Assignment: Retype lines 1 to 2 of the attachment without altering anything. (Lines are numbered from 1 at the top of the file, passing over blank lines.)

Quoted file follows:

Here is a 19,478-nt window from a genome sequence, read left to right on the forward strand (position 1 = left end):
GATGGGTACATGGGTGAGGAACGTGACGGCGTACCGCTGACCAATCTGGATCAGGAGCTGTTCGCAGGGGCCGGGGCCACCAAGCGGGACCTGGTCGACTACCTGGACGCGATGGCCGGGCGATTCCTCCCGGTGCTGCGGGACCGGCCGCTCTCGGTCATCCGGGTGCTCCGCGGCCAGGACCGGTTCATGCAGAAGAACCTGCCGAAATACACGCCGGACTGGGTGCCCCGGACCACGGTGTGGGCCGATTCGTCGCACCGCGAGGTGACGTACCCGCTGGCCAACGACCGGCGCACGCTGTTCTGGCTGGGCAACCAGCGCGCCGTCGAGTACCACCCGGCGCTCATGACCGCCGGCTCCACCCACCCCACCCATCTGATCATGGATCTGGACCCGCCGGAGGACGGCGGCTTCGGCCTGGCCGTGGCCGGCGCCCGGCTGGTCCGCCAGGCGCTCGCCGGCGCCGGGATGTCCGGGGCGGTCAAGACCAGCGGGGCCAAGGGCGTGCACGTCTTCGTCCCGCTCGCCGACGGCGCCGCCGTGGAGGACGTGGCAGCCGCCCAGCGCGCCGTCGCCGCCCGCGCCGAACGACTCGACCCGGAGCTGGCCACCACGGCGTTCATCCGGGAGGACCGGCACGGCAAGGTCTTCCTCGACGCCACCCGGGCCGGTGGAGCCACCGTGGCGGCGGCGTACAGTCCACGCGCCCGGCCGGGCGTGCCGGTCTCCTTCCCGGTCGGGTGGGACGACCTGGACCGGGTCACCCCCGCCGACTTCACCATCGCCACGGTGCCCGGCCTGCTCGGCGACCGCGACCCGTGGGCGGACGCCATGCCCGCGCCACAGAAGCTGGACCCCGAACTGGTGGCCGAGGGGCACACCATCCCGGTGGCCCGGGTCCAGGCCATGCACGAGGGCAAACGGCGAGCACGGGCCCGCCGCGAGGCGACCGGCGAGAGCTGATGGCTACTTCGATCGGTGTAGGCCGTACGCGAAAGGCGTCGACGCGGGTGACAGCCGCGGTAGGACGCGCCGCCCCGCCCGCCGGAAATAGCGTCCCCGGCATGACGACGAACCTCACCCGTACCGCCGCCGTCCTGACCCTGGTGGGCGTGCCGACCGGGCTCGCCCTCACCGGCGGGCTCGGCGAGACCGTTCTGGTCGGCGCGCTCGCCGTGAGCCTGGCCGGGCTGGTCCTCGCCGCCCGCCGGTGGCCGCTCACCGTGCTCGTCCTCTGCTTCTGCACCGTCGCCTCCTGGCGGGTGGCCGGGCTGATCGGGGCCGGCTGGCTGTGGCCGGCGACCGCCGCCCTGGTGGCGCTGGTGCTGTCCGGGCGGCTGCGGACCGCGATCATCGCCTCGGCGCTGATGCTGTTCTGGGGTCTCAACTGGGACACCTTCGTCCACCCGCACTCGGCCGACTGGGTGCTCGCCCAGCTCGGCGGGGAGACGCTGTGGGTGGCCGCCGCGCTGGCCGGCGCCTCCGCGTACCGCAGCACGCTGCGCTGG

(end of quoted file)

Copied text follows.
Here is a 19,478-nt window from a genome sequence, read left to right on the forward strand (position 1 = left end):
GATGGGTACATGGGTGAGGAACGTGACGGCGTACCGCTGACCAATCTGGATCAGGAGCTGTTCGCAGGGGCCGGGGCCACCAAGCGGGACCTGGTCGACTACCTGGACGCGATGGCCGGGCGATTCCTCCCGGTGCTGCGGGACCGGCCGCTCTCGGTCATCCGGGTGCTCCGCGGCCAGGACCGGTTCATGCAGAAGAACCTGCCGAAATACACGCCGGACTGGGTGCCCCGGACCACGGTGTGGGCCGATTCGTCGCACCGCGAGGTGACGTACCCGCTGGCCAACGACCGGCGCACGCTGTTCTGGCTGGGCAACCAGCGCGCCGTCGAGTACCACCCGGCGCTCATGACCGCCGGCTCCACCCACCCCACCCATCTGATCATGGATCTGGACCCGCCGGAGGACGGCGGCTTCGGCCTGGCCGTGGCCGGCGCCCGGCTGGTCCGCCAGGCGCTCGCCGGCGCCGGGATGTCCGGGGCGGTCAAGACCAGCGGGGCCAAGGGCGTGCACGTCTTCGTCCCGCTCGCCGACGGCGCCGCCGTGGAGGACGTGGCAGCCGCCCAGCGCGCCGTCGCCGCCCGCGCCGAACGACTCGACCCGGAGCTGGCCACCACGGCGTTCATCCGGGAGGACCGGCACGGCAAGGTCTTCCTCGACGCCACCCGGGCCGGTGGAGCCACCGTGGCGGCGGCGTACAGTCCACGCGCCCGGCCGGGCGTGCCGGTCTCCTTCCCGGTCGGGTGGGACGACCTGGACCGGGTCACCCCCGCCGACTTCACCATCGCCACGGTGCCCGGCCTGCTCGGCGACCGCGACCCGTGGGCGGACGCCATGCCCGCGCCACAGAAGCTGGACCCCGAACTGGTGGCCGAGGGGCACACCATCCCGGTGGCCCGGGTCCAGGCCATGCACGAGGGCAAACGGCGAGCACGGGCCCGCCGCGAGGCGACCGGCGAGAGCTGATGGCTACTTCGATCGGTGTAGGCCGTACGCGAAAGGCGTCGACGCGGGTGACAGCCGCGGTAGGACGCGCCGCCCCGCCCGCCGGAAATAGCGTCCCCGGCATGACGACGAACCTCACCCGTACCGCCGCCGTCCTGACCCTGGTGGGCGTGCCGACCGGGCTCGCCCTCACCGGCGGGCTCGGCGAGACCGTTCTGGTCGGCGCGCTCGCCGTGAGCCTGGCCGGGCTGGTCCTCGCCGCCCGCCGGTGGCCGCTCACCGTGCTCGTCCTCTGCTTCTGCACCGTCGCCTCCTGGCGGGTGGCCGGGCTGATCGGGGCCGGCTGGCTGTGGCCGGCGACCGCCGCCCTGGTGGCGCTGGTGCTGTCCGGGCGGCTGCGGACCGCGATCATCGCCTCGGCGCTGATGCTGTTCTGGGGTCTCAACTGGGACACCTTCGTCCACCCGCACTCGGCCGACTGGGTGCTCGCCCAGCTCGGCGGGGAGACGCTGTGGGTGGCCGCCGCGCTGGCCGGCGCCTCCGCGTACCGCAGCACGCTGCGCTGG